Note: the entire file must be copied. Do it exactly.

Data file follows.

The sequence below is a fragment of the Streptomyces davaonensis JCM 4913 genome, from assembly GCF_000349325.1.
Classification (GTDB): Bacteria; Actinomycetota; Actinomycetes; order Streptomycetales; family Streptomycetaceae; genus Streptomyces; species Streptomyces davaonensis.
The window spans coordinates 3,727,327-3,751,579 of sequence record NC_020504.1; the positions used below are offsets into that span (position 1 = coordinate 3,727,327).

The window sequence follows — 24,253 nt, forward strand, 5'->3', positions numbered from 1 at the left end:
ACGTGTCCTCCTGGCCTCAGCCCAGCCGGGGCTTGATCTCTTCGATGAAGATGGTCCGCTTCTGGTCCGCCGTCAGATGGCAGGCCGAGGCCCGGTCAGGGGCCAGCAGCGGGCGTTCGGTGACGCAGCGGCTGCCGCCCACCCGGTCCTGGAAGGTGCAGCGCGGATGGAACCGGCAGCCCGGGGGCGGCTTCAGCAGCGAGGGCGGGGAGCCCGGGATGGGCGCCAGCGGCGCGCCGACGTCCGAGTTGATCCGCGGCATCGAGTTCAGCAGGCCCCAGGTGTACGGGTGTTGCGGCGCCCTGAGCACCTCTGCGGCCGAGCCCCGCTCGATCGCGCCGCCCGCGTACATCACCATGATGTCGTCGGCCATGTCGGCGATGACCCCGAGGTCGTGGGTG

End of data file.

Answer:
The sequence below is a fragment of the Streptomyces davaonensis JCM 4913 genome, from assembly GCF_000349325.1.
Classification (GTDB): Bacteria; Actinomycetota; Actinomycetes; order Streptomycetales; family Streptomycetaceae; genus Streptomyces; species Streptomyces davaonensis.
The window spans coordinates 3,727,327-3,751,579 of sequence record NC_020504.1; the positions used below are offsets into that span (position 1 = coordinate 3,727,327).

The window sequence follows — 24,253 nt, forward strand, 5'->3', positions numbered from 1 at the left end:
ACGTGTCCTCCTGGCCTCAGCCCAGCCGGGGCTTGATCTCTTCGATGAAGATGGTCCGCTTCTGGTCCGCCGTCAGATGGCAGGCCGAGGCCCGGTCAGGGGCCAGCAGCGGGCGTTCGGTGACGCAGCGGCTGCCGCCCACCCGGTCCTGGAAGGTGCAGCGCGGATGGAACCGGCAGCCCGGGGGCGGCTTCAGCAGCGAGGGCGGGGAGCCCGGGATGGGCGCCAGCGGCGCGCCGACGTCCGAGTTGATCCGCGGCATCGAGTTCAGCAGGCCCCAGGTGTACGGGTGTTGCGGCGCCCTGAGCACCTCTGCGGCCGAGCCCCGCTCGATCGCGCCGCCCGCGTACATCACCATGATGTCGTCGGCCATGTCGGCGATGACCCCGAGGTCGTGGGTG